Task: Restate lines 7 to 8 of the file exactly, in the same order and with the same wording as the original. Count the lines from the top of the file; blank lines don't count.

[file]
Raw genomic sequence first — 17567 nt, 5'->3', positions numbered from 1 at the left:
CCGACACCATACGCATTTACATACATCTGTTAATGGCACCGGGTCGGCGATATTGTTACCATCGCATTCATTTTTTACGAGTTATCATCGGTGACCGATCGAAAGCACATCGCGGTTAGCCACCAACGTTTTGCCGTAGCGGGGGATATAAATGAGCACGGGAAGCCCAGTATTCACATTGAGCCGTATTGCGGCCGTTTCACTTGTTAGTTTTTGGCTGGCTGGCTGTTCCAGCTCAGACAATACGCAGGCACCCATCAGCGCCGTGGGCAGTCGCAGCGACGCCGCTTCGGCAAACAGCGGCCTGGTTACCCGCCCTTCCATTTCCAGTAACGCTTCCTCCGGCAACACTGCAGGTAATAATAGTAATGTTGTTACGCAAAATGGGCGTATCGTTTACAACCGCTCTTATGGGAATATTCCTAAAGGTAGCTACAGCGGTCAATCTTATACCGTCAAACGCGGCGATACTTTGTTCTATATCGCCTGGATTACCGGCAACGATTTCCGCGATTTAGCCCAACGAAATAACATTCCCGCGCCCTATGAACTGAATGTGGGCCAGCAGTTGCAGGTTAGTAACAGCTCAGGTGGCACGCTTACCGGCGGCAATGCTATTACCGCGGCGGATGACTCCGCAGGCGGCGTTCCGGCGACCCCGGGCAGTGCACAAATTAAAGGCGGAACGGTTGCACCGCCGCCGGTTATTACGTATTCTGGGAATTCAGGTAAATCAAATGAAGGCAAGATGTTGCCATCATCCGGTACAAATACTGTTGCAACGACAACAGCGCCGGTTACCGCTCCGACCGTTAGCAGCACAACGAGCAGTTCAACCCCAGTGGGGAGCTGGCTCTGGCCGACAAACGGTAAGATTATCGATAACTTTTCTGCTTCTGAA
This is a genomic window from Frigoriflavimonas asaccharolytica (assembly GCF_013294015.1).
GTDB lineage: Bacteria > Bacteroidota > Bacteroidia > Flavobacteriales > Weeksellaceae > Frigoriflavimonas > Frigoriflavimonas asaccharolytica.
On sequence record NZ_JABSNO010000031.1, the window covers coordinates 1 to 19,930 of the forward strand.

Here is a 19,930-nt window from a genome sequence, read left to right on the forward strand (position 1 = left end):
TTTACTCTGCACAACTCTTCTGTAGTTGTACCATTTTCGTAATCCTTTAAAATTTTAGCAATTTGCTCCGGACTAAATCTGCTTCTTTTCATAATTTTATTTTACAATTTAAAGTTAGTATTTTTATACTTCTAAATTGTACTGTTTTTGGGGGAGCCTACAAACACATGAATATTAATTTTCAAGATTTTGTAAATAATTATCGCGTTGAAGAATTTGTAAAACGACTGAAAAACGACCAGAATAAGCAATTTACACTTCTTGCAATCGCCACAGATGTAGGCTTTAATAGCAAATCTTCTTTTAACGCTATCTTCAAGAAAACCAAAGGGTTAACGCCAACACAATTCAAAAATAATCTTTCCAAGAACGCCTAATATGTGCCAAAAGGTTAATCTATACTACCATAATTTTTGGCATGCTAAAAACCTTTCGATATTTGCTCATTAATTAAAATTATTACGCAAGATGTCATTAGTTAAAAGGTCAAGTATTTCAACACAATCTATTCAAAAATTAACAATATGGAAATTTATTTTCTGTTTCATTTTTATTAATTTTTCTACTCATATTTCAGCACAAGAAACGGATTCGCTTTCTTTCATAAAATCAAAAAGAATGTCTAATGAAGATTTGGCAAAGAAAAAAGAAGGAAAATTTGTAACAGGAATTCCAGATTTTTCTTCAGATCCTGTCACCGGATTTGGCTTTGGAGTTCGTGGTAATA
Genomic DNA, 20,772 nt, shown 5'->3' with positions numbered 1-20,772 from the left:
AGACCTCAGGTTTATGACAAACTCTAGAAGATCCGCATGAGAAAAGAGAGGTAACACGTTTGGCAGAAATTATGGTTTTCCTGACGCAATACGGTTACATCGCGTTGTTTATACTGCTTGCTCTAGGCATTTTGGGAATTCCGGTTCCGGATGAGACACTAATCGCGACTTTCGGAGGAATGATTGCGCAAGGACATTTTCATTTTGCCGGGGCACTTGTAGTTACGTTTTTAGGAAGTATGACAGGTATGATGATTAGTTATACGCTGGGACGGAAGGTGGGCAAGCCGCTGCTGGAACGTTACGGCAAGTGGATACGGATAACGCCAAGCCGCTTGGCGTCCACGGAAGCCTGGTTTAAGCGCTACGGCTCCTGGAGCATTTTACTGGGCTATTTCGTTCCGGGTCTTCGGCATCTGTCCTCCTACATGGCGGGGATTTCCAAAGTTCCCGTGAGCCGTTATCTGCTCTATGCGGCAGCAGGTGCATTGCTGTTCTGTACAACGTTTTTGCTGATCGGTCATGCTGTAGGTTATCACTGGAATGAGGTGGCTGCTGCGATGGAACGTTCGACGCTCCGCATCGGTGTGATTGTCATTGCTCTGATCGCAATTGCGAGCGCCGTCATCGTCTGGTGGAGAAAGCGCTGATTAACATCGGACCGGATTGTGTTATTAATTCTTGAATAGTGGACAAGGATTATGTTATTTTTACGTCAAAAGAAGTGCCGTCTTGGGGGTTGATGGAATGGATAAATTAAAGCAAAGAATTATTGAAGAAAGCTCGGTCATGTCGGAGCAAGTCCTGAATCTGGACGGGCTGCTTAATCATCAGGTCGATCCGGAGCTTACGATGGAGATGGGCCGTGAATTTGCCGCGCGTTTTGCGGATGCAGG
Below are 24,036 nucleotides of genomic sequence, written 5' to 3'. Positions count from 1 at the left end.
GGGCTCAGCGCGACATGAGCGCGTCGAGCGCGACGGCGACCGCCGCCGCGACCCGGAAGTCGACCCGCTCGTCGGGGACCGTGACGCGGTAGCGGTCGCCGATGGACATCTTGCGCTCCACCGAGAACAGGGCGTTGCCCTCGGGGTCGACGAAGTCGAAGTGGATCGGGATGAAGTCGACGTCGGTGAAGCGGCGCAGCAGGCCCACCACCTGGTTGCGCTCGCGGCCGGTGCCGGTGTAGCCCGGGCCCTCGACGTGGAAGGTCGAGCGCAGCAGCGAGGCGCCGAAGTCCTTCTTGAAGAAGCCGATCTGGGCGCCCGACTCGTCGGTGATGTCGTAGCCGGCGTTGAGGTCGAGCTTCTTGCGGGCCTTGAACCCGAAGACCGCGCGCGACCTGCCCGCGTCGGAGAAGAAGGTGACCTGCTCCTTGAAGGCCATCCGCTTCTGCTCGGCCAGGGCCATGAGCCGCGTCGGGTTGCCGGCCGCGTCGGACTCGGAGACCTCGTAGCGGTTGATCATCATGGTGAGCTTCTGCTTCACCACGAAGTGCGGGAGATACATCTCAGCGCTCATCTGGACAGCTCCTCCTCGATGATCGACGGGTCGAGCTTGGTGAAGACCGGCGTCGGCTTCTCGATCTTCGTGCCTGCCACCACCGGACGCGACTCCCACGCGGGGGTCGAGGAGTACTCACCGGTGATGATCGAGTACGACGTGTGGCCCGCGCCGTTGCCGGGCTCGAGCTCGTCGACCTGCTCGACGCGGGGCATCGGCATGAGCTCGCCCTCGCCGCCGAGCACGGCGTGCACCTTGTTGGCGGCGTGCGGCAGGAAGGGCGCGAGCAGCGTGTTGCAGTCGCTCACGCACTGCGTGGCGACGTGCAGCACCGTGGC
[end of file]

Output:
TTTACTCTGCACAACTCTTCTGTAGTTGTACCATTTTCGTAATCCTTTAAAATTTTAGCAATTTGCTCCGGACTAAATCTGCTTCTTTTCATAATTTTATTTTACAATTTAAAGTTAGTATTTTTATACTTCTAAATTGTACTGTTTTTGGGGGAGCCTACAAACACATGAATATTAATTTTCAAGATTTTGTAAATAATTATCGCGTTGAAGAATTTGTAAAACGACTGAAAAACGACCAGAATAAGCAATTTACACTTCTTGCAATCGCCACAGATGTAGGCTTTAATAGCAAATCTTCTTTTAACGCTATCTTCAAGAAAACCAAAGGGTTAACGCCAACACAATTCAAAAATAATCTTTCCAAGAACGCCTAATATGTGCCAAAAGGTTAATCTATACTACCATAATTTTTGGCATGCTAAAAACCTTTCGATATTTGCTCATTAATTAAAATTATTACGCAAGATGTCATTAGTTAAAAGGTCAAGTATTTCAACACAATCTATTCAAAAATTAACAATATGGAAATTTATTTTCTGTTTCATTTTTATTAATTTTTCTACTCATATTTCAGCACAAGAAACGGATTCGCTTTCTTTCATAAAATCAAAAAGAATGTCTAATGAAGATTTGGCAAAGAAAAAAGAAGGAAAATTTGTAACAGGAATTCCAGATTTTTCTTCAGATCCTGTCACCGGATTTGGCTTTGGAGTTCGTGGTAATA
Genomic DNA, 20,772 nt, shown 5'->3' with positions numbered 1-20,772 from the left: